To give a self congratulatory political message about Desert Storm and Afghanistan leaves appallingly obvious the disgrace of the Iraq invasion; leaving the meat out of the sandwich he should not even have opened his mouth. Glossing over America’s disgraces may satisfy his speech writers, and attempt to answer the critics of the prize. It does Obama no credit and, as an American,I feel shame and anger at his presumption. He should have kept his mouth shut rather than to attempt to justify, or to ignore America’s war like behavior.
    It’s called the “peace prize” and even Obama’s supposed rhetorical skill cannot convince me it should be called the “peace, political realities and just war prize”. Not even close.

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  11. Pete Dominick says:

    Chris Rock has a great joke about not congratulating people for what they are supposed to be doing….Steve I think it is his responsiblity to give interviews to Arab media. Why should we congratulate or be impressed with people who are doing what they are supposed to do ? Just because they didnt do it in the past ?

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  12. PissedOffAmerican says:

    “But as a head of state sworn to protect and defend my nation, I cannot be guided by their examples alone. I face the world as it is, and cannot stand idle in the face of threats to the American people. For make no mistake: evil does exist in the world. A non-violent movement could not have halted Hitler’s armies. Negotiations cannot convince al Qaeda’s leaders to lay down their arms. To say that force is sometimes necessary is not a call to cynicism – it is a recognition of history; the imperfections of man and the limits of reason”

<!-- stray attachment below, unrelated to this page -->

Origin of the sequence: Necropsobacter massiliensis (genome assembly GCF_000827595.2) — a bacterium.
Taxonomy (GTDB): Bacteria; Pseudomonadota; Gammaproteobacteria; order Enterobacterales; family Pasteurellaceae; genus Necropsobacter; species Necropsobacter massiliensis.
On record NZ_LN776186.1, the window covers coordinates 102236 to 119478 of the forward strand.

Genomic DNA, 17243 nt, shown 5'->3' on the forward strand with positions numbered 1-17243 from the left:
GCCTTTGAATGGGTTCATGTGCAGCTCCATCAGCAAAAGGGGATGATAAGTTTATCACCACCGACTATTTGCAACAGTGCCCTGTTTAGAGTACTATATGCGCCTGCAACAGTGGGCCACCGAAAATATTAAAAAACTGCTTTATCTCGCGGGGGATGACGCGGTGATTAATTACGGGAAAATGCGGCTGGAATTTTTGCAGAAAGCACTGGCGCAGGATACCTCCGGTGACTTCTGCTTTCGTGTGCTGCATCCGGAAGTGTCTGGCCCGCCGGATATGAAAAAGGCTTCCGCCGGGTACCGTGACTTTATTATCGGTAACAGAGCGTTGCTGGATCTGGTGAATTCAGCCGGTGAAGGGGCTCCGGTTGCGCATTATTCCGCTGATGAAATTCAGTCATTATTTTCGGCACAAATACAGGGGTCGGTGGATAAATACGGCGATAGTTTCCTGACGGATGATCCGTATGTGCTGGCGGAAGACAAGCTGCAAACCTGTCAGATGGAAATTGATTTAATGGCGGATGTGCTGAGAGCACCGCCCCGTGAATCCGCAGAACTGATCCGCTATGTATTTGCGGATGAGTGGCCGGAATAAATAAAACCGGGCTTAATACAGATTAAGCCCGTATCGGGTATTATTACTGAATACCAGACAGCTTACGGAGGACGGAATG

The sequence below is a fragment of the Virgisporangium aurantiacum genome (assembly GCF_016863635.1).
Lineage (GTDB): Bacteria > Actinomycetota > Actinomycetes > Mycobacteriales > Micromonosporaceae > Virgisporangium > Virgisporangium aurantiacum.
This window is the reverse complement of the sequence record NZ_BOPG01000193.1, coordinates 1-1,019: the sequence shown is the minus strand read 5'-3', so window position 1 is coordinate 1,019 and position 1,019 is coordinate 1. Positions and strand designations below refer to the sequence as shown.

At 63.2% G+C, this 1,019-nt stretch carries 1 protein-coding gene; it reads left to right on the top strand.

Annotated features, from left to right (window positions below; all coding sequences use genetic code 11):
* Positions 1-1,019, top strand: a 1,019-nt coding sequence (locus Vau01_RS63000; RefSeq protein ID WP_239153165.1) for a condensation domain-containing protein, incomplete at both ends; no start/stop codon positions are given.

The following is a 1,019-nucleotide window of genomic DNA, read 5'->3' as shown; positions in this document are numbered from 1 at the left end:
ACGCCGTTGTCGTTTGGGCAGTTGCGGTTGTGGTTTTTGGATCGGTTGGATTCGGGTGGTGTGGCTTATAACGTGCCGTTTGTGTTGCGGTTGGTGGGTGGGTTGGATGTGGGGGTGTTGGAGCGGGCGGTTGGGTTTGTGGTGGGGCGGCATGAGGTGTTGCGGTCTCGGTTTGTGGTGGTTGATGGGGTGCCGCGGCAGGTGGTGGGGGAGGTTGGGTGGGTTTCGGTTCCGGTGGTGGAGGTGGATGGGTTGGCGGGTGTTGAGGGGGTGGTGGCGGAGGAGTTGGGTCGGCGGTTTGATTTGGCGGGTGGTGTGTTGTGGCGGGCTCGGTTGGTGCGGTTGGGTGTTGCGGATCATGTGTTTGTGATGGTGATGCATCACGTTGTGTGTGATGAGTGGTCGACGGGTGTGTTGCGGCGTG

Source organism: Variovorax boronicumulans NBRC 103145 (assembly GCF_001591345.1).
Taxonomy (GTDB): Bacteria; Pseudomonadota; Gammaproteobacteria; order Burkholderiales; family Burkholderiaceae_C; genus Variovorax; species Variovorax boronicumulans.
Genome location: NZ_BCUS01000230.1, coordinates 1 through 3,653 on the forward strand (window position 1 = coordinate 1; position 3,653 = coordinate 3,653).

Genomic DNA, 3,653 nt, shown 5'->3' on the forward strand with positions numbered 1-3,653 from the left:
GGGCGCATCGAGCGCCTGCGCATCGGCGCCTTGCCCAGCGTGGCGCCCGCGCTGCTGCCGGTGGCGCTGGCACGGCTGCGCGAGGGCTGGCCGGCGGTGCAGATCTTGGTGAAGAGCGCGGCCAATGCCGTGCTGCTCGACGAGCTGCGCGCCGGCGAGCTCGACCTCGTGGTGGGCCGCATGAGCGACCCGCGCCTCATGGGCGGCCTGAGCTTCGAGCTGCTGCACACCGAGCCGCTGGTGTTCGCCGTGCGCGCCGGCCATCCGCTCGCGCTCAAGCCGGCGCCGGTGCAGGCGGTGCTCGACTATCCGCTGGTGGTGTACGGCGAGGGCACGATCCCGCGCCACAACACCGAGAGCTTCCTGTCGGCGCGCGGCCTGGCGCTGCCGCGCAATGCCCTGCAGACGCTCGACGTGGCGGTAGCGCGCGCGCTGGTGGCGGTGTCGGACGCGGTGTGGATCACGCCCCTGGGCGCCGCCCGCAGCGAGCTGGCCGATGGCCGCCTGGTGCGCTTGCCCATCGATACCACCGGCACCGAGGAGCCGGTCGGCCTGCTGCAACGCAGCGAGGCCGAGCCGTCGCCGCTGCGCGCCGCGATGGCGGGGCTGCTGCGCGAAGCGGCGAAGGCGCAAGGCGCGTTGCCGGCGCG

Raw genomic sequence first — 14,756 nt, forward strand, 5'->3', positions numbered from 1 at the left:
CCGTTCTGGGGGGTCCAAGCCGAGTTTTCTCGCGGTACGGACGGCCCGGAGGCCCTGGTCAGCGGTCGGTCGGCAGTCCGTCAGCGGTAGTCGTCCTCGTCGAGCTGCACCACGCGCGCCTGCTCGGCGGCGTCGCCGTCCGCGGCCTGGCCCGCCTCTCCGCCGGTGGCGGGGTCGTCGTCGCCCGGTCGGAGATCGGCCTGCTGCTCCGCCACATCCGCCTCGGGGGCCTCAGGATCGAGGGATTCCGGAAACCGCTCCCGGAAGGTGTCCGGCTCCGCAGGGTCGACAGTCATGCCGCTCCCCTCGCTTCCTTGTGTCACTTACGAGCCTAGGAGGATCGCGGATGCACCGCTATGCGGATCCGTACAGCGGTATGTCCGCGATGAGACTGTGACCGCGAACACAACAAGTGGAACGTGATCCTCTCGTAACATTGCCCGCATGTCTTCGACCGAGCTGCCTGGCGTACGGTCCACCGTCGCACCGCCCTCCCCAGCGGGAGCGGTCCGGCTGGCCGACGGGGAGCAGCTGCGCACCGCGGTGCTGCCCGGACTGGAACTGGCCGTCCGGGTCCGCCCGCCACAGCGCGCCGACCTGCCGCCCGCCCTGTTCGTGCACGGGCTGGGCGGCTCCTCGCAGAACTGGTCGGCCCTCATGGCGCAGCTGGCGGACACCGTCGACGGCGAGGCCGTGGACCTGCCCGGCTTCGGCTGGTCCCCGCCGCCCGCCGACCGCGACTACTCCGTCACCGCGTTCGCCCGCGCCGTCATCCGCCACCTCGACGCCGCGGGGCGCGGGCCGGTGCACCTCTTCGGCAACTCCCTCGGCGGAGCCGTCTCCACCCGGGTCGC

So now this posturing marionette for the War Machine is going to stand before the world community and lecture it about “evil”, when he refuses to prosecute evil American men for torture, refuses to censure Israel for egregious crimes against humanity and war crimes, refuses to join the world community in ridding our planet of land mines, leads a nation that has murdered over a million Iraqi citizens in the last six years, and has now commited to MORE war based on flimsy rationales and exagerated threats??
    The Nobel Peace Prize has just been rendered irrelevant.

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  13. PissedOffAmerican says:

    “We have a president trying mightily to undo the various debacles the United States has been party to over the past decade….”
    Bullshit. His every action, thus far, totally disproves your statement. FISA, rendition, the torture photographs, signing statements, continuance of fascist components of the Patriot Act, legal positions supporting the crimes of the Bush Administration, employing another AG that is just another fuckin’ mouthpiece for the President, failure to prosecute KNOWN crimes committed by Bush Administration criminals, citation of “Executive Privilege” to block reasonable investigation of possible wrongdoing within his Adsministration, the list is long, and continues. And now we see the posturing piece of shit employing the EXACT SAME KIND OF PROPAGANDA Bush used to justify more war. Fearmongering and exaggeration of threat, waving the terrorist boogie man in our faces.
    Your comment astounds me, David. I fail to see how any rational and reasonably intelligent individual could make such a statement. Yet I know you are both, so I find your stance inexplicable.
    David, Obama will be a one term President, and he will exit the White House in disgrace and failure. This much is already obvious. His “team” is in disarray, unable to even talk in one voice, and Obama speaks of “changes” that those around him will do everything in their power to stop him from instituting. Afghanistan is an unwinnable situation, and Iraq is going to implode on his watch. Domestically, Obama’s policies are already showing the signs of being compromised into irrelevance, or just plain failures. His campaign promises have been watered down, flip flopped on, and pushed aside in his first year in office. And this recent bit with Conyers exposes a petty narcissistic ego that is a dangerous in someone with so much power. I honestly believe this man may do more damage to our nation than George Bush did, if such a thing is possible.